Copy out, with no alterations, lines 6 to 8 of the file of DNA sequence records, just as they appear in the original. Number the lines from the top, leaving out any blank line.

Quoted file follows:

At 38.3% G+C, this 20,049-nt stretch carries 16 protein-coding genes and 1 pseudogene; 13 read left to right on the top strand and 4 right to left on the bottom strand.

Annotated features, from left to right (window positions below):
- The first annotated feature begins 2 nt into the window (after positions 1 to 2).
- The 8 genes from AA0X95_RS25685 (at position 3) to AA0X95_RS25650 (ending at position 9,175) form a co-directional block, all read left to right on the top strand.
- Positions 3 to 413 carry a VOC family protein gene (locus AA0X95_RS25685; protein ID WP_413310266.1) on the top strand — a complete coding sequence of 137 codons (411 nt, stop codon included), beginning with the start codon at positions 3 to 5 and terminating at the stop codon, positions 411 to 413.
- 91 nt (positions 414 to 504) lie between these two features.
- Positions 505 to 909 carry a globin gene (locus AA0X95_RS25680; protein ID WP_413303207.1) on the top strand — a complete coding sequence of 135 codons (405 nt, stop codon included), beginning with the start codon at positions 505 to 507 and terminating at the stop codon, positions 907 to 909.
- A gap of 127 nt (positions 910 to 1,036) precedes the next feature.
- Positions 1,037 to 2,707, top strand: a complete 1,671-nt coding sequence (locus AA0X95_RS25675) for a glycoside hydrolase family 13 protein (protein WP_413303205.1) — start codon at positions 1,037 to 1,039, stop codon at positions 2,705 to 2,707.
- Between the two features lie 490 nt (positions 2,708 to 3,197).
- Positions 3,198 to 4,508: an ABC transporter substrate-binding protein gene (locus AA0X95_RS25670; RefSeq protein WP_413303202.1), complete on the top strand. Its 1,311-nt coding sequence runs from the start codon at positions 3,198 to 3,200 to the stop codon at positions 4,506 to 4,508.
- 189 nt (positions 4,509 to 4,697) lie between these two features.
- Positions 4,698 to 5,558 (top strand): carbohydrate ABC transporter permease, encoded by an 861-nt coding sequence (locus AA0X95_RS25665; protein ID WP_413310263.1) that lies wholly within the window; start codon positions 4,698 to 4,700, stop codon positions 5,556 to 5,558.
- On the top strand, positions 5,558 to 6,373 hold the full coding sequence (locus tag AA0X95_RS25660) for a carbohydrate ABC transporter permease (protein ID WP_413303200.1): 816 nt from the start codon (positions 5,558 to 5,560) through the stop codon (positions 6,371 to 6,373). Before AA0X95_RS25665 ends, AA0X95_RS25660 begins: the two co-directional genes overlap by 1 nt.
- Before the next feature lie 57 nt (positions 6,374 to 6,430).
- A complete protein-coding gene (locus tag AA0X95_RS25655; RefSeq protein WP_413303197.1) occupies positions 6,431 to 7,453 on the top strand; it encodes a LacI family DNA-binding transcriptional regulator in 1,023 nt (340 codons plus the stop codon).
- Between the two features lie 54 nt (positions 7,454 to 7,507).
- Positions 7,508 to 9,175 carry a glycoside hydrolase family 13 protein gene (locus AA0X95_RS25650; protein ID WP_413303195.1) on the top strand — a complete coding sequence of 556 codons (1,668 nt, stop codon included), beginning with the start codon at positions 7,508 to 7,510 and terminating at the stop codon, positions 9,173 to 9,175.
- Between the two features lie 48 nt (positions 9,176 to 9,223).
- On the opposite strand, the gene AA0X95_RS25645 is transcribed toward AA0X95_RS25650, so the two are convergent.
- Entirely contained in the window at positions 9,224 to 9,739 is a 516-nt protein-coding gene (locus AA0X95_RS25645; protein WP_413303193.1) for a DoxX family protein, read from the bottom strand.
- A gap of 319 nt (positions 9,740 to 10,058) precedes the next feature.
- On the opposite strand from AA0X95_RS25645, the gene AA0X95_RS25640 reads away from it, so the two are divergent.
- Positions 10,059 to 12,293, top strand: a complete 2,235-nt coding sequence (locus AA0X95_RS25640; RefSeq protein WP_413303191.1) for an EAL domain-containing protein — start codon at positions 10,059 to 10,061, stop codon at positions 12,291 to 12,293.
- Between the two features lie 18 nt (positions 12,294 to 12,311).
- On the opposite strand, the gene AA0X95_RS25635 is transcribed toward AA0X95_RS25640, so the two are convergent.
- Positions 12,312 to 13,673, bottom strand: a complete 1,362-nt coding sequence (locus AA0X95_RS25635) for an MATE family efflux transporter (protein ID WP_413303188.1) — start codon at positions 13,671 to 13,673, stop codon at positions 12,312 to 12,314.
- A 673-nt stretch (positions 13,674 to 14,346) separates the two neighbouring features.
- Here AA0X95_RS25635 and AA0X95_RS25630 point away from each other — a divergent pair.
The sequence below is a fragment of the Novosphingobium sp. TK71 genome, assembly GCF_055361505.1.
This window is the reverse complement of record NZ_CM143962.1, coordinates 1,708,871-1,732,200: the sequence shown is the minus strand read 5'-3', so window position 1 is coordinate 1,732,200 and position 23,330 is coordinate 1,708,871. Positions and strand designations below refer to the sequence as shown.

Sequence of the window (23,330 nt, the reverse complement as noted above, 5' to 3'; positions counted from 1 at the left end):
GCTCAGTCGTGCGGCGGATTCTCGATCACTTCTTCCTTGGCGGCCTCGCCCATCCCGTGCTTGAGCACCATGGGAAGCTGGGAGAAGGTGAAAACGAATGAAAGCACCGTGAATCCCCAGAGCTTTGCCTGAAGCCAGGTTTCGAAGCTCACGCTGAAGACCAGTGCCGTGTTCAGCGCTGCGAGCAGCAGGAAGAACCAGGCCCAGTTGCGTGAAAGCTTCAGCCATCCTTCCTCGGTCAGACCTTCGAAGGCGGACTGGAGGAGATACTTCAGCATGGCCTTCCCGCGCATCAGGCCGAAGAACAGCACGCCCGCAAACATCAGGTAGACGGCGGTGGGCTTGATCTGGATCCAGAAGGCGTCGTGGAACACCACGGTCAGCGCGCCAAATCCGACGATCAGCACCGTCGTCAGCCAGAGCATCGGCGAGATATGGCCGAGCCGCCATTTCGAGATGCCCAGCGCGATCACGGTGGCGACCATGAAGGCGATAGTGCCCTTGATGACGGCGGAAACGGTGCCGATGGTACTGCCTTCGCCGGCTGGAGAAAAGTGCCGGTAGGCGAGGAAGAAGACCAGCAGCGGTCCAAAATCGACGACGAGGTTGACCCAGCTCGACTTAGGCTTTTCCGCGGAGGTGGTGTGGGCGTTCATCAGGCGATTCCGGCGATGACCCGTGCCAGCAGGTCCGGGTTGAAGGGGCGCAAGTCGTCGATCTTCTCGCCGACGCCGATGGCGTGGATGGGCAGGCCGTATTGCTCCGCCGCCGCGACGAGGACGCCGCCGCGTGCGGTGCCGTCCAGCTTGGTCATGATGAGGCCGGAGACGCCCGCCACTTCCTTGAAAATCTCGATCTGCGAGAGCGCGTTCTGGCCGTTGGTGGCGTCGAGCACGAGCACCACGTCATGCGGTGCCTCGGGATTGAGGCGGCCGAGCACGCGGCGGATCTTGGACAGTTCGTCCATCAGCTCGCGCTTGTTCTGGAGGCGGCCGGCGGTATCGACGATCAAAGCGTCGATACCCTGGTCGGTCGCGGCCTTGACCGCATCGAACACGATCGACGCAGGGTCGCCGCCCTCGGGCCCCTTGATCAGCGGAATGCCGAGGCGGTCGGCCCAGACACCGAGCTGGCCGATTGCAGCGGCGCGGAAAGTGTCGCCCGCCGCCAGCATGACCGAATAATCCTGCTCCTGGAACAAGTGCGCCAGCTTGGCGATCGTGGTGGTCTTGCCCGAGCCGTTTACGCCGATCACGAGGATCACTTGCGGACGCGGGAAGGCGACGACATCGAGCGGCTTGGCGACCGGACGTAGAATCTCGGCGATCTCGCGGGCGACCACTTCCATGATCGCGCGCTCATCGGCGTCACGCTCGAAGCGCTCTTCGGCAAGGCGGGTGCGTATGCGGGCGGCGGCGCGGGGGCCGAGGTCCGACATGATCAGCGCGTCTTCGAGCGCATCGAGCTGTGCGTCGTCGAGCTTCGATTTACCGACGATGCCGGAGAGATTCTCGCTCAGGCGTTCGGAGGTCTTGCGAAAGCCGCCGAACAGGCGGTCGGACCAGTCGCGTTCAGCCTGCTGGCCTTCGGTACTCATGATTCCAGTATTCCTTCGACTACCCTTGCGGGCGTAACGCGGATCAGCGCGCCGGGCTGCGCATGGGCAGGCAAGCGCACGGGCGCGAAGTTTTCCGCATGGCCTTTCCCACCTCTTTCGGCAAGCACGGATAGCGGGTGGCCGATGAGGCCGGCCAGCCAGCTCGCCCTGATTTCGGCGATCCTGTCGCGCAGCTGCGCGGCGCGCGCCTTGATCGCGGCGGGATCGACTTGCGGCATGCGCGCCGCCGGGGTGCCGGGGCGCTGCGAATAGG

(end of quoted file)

- 91 nt (positions 414 to 504) lie between these two features.
- Positions 505 to 909 carry a globin gene (locus AA0X95_RS25680; protein ID WP_413303207.1) on the top strand — a complete coding sequence of 135 codons (405 nt, stop codon included), beginning with the start codon at positions 505 to 507 and terminating at the stop codon, positions 907 to 909.
- A gap of 127 nt (positions 910 to 1,036) precedes the next feature.